I have always been a ‘fly by the seat kind of guy’ so at first, the concept of a lesson study seemed pointless to me. This viewpoint changed slightly however, once I realized how effective it was to have other people look over the lesson that you plan to teach.
Grouping up a fellow student who held a similar lesson was an incredibly informative experience, and I learned a number of things that would never have occured to me if I simply wrote up my lesson and then presented it. I plan on modifying my already existing lesson plan to include the tips and advice that was given to me during this time. Unfortunately, once we stopped our one on one meetings the overall concept began to drag. Far too much time was spent simply listening to other groups talking, and many times they were talking about lessons that had no common ground with my own, and while there was some discussion between multiple groups I feel as though there could have been more. One way this could have improved was to space out student presentations, or simply stop them after 5 or so minutes, that way we would not have been overwhelmed by what was going on.
I do think that working with peers is a very effective way to improve our lessons (as seen through my lesson improving during our one on one meetings) but I feel that working with peers, in the sense of an entire classroom, would have been much more effective if we were given a lesson before hand, made a lesson plan for that, and then discussed that all having something in common.
As an absolute overall, I think that this lesson gives a unique insight as to what many of us believe students should do, and while there are some that are more creative than others (tug of war for example) I believe that we are all desperately trying to convey history to our students in an active and engaging way that does not rely on simple and inane lecturing, One other aspect that comes to light due to this lesson is the dedication of each student teacher, it becomes obvious from listening each person speak that they put true effort into their study, and that is a very heartening pattern to see.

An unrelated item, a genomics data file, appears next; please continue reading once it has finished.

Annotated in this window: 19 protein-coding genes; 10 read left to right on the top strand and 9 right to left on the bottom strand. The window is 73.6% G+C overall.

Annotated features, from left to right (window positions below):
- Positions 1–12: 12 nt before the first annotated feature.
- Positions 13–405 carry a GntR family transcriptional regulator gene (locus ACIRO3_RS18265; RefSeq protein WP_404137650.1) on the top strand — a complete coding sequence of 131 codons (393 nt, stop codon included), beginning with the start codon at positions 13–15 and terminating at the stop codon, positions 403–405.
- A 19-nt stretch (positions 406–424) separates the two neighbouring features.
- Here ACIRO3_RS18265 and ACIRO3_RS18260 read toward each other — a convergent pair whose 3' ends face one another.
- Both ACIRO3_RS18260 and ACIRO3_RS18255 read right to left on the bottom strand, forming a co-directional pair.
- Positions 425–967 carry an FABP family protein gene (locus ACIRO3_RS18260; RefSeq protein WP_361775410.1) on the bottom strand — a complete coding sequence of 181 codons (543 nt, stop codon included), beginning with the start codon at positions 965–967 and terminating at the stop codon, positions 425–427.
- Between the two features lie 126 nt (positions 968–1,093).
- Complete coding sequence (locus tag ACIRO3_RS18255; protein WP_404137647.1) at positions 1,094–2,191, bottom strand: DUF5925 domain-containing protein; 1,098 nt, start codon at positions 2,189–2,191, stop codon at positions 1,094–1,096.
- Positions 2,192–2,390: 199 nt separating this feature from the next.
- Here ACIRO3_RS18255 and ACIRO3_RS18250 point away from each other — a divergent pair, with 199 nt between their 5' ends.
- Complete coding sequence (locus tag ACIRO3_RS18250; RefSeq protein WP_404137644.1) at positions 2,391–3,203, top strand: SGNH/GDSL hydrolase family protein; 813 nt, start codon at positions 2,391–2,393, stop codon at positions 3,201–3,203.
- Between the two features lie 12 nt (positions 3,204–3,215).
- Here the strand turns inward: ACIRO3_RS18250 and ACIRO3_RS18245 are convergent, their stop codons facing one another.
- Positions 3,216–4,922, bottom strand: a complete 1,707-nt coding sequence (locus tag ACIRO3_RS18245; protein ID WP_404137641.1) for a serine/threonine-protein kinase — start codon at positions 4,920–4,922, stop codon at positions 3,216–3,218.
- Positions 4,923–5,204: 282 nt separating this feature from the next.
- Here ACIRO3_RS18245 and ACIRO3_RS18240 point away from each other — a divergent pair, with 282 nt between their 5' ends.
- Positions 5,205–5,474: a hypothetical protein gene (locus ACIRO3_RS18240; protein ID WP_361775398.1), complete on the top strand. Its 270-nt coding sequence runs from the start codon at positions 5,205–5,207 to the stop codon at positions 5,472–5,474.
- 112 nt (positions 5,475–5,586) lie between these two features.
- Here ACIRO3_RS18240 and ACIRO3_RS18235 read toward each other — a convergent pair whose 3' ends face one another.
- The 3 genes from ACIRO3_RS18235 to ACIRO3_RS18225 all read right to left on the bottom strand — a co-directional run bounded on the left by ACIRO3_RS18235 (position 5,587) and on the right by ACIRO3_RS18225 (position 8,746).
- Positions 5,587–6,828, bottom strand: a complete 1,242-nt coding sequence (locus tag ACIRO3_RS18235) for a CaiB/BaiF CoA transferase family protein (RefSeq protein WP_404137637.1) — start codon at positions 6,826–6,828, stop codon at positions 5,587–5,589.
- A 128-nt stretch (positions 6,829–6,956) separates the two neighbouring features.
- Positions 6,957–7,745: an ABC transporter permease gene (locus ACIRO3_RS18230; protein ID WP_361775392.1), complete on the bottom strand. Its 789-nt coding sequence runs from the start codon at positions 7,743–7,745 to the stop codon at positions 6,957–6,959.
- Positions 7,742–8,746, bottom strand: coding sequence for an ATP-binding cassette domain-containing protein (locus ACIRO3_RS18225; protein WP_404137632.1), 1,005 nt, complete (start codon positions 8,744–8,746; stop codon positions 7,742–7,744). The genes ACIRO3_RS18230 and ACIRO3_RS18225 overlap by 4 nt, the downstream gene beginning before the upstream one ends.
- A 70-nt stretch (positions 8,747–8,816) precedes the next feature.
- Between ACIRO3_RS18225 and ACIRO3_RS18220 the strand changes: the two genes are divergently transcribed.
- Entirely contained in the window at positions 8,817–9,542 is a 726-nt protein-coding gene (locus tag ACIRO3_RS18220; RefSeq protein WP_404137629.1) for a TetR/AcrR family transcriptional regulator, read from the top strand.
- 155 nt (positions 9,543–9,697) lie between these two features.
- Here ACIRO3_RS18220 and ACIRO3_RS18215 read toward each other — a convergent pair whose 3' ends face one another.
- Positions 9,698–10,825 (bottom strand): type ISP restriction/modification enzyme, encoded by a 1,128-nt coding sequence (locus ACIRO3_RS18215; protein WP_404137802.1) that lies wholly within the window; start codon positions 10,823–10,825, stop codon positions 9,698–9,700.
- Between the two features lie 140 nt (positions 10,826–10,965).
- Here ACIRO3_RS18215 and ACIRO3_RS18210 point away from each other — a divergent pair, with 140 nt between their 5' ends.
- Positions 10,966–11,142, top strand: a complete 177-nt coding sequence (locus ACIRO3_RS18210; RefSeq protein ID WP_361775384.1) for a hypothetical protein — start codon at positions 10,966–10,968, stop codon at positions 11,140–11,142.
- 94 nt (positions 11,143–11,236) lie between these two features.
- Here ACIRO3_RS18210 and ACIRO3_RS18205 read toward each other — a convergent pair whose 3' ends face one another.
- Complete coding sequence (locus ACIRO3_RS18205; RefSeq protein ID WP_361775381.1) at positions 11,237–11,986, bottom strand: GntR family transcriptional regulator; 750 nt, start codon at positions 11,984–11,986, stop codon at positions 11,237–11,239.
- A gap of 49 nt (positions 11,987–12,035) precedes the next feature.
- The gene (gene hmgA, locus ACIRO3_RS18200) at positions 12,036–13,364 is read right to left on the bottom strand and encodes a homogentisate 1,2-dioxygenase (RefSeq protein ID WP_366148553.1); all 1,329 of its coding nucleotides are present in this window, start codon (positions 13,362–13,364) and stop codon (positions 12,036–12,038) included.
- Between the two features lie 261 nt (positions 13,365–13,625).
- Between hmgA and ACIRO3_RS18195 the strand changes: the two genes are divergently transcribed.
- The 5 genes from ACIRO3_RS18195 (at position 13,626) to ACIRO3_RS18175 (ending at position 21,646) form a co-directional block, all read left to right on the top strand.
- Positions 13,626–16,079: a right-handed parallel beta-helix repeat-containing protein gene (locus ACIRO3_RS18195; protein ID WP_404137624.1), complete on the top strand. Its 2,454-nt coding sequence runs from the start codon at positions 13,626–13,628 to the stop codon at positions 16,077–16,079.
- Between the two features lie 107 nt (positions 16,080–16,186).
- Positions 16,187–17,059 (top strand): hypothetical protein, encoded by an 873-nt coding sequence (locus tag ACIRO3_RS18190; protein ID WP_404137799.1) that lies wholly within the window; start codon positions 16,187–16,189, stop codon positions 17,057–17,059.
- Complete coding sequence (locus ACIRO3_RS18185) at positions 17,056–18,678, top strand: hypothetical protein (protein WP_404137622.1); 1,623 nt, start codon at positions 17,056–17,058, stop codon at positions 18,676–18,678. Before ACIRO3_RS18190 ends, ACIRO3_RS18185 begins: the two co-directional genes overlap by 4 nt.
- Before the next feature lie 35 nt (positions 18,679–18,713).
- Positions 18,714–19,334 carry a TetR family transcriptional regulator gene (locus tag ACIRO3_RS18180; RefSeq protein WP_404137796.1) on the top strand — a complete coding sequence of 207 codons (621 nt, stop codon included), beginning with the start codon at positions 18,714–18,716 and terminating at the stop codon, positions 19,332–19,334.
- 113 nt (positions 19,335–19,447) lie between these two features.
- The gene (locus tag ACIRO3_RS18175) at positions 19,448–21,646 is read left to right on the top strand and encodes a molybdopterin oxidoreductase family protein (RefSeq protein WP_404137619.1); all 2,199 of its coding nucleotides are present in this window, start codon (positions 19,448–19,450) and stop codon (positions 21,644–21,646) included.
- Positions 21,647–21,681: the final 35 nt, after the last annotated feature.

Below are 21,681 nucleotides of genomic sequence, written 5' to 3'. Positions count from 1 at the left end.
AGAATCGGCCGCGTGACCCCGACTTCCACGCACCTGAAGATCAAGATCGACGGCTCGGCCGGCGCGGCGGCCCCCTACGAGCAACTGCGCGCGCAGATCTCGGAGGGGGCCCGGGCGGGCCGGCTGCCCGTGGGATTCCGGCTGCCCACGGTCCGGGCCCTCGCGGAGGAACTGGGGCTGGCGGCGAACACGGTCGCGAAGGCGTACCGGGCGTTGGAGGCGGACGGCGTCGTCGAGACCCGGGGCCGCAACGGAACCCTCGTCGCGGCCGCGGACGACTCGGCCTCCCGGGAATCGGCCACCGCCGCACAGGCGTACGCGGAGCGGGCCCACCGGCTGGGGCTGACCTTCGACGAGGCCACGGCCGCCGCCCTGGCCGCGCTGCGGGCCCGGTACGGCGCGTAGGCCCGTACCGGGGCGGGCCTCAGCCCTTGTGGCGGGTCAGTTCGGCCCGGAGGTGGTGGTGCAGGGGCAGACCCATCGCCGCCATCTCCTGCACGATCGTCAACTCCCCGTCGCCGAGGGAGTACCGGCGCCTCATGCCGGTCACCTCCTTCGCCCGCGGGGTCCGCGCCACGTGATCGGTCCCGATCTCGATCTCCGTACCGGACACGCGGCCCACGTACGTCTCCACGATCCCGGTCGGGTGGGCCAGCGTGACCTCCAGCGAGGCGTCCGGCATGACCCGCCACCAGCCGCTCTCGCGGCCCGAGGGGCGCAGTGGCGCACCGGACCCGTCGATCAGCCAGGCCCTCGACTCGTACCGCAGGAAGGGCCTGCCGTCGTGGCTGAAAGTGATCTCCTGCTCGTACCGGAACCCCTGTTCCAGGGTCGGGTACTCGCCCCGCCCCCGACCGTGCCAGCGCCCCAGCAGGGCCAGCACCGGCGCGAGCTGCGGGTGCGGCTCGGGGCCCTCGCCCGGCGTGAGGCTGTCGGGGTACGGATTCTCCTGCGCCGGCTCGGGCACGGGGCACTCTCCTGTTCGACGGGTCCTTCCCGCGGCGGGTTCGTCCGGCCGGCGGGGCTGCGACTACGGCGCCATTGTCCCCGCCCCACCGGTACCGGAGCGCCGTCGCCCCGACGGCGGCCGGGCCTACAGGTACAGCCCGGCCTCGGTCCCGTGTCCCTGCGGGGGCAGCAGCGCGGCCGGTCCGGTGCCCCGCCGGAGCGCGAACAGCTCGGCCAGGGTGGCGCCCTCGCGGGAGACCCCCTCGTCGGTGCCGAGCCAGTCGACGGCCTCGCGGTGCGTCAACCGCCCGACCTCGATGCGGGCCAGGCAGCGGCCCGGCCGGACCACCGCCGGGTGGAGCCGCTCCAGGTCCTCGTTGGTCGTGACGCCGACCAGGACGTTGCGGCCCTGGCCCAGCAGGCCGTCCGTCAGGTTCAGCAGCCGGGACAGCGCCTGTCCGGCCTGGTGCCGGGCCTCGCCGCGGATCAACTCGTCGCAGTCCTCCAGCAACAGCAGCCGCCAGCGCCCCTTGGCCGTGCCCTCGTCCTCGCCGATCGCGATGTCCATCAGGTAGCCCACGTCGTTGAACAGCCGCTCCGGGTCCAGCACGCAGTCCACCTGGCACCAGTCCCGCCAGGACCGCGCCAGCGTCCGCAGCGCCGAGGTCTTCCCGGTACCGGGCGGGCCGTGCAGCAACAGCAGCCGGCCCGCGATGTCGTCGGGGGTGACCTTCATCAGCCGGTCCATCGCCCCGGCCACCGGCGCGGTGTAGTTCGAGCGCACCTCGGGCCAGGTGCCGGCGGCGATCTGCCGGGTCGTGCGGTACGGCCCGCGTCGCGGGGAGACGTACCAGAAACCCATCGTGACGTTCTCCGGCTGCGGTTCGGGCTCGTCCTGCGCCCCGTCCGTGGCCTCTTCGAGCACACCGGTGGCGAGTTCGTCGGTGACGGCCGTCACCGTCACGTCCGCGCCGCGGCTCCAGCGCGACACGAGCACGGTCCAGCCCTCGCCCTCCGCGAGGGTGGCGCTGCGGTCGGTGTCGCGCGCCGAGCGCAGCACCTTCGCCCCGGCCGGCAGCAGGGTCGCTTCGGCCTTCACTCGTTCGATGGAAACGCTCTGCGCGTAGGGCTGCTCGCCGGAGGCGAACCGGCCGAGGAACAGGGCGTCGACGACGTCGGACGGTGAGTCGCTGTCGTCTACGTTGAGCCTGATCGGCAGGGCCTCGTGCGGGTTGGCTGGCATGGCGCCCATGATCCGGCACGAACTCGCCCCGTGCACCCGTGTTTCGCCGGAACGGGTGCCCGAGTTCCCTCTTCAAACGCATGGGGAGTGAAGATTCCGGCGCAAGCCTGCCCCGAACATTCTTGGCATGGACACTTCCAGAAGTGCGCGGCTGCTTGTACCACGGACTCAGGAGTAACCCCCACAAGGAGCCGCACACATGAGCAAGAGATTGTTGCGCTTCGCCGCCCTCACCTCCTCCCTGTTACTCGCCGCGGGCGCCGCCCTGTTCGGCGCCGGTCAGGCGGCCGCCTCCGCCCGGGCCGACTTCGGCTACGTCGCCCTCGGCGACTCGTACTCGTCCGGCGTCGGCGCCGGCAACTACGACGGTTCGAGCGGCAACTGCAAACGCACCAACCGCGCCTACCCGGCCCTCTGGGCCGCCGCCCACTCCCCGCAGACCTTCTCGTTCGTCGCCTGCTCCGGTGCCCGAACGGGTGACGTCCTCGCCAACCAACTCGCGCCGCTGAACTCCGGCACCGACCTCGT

This week, our class focused on creating a ‘lesson study.’ Each lesson was supposed to relate to a possible topic that we might be teaching in the near future. After meeting with a partner that had a similar topic, we discussed strengths and weaknesses of the potential lessons. Everyone seemed to have put a lot of thought into the general idea of their lesson which spawned a great classroom discussion.
Throughout the discussion process, I took so many notes about awesome future projects that I could tweak to meet my class’s needs. For example, I really like the idea of Levels of Questioning which gets students involved in creating their content objectives. (Level 1- basic content such as who, what, when; Level 2- How or why questions; Level 3- the generative question or “In your opinion…” question that asks students to reason and provide evidence.) Another idea that I want to think more about for American history was the Mock Congress idea. It seems daunting to deal with those logistics but that’s what colleagues are for!
This class is full of awesome ideas as well as some great future social studies teachers. I feel confident in others’ opinions and advice. Everyone is so willing to listen and contribute to the conversation. In terms of this last assignment, my partner definitely helped me think about some futures issues with my lesson study but, at the same time, delivered constructive criticism.